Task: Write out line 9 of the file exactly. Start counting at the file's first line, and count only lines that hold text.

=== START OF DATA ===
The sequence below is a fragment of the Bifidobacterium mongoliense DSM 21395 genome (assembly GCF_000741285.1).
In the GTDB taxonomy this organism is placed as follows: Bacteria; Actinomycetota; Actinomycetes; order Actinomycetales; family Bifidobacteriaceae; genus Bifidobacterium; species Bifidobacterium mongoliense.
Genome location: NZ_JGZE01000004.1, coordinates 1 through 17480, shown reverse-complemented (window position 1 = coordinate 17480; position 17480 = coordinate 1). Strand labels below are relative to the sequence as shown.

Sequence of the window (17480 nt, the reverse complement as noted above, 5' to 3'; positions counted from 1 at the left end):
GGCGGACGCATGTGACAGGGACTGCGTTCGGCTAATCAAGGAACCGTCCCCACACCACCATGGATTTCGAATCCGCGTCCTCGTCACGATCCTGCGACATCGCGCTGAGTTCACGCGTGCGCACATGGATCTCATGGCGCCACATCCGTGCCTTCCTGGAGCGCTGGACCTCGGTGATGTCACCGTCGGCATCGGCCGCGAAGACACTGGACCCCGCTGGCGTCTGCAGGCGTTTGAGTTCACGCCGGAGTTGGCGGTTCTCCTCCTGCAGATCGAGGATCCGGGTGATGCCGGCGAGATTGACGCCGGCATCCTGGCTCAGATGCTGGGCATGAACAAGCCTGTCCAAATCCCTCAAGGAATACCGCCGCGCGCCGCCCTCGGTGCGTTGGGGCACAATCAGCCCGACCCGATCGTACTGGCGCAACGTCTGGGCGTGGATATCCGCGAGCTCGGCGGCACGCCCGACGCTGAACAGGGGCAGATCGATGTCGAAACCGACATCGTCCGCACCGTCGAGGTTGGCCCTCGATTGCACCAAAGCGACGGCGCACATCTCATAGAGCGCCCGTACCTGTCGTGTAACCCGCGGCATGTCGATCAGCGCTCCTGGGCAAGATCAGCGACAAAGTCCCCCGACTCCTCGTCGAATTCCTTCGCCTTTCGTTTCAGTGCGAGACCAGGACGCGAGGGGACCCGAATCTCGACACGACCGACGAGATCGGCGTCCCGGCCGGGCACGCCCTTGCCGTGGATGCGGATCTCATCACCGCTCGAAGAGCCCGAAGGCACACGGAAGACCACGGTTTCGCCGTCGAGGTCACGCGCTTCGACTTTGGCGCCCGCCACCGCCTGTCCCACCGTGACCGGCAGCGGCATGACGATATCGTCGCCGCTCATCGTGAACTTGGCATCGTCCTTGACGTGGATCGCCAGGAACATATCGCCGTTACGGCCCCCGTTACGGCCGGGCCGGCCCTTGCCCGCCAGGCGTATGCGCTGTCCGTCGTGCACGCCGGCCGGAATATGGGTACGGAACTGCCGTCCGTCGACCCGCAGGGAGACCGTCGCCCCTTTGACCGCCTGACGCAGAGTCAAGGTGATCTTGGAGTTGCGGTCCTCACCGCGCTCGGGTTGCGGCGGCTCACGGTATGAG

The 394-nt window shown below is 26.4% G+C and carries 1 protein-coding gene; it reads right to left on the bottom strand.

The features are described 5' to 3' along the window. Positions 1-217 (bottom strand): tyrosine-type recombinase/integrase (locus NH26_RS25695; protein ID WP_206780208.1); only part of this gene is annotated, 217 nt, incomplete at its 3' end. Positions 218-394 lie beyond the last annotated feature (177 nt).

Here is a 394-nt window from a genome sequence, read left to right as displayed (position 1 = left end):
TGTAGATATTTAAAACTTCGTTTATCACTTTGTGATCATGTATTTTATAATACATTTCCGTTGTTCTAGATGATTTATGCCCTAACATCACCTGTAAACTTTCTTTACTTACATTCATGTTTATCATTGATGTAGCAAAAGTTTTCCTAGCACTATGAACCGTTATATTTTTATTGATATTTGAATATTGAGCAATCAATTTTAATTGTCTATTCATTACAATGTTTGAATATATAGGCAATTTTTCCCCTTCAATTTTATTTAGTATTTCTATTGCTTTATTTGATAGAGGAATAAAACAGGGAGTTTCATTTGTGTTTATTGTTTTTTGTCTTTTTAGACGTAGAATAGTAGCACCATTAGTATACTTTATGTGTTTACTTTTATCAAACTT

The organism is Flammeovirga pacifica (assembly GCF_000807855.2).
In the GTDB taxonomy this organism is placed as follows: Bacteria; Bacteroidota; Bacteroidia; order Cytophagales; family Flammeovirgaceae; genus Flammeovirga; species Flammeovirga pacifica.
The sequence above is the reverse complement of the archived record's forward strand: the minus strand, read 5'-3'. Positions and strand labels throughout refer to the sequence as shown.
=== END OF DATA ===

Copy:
TGTAGATATTTAAAACTTCGTTTATCACTTTGTGATCATGTATTTTATAATACATTTCCGTTGTTCTAGATGATTTATGCCCTAACATCACCTGTAAACTTTCTTTACTTACATTCATGTTTATCATTGATGTAGCAAAAGTTTTCCTAGCACTATGAACCGTTATATTTTTATTGATATTTGAATATTGAGCAATCAATTTTAATTGTCTATTCATTACAATGTTTGAATATATAGGCAATTTTTCCCCTTCAATTTTATTTAGTATTTCTATTGCTTTATTTGATAGAGGAATAAAACAGGGAGTTTCATTTGTGTTTATTGTTTTTTGTCTTTTTAGACGTAGAATAGTAGCACCATTAGTATACTTTATGTGTTTACTTTTATCAAACTT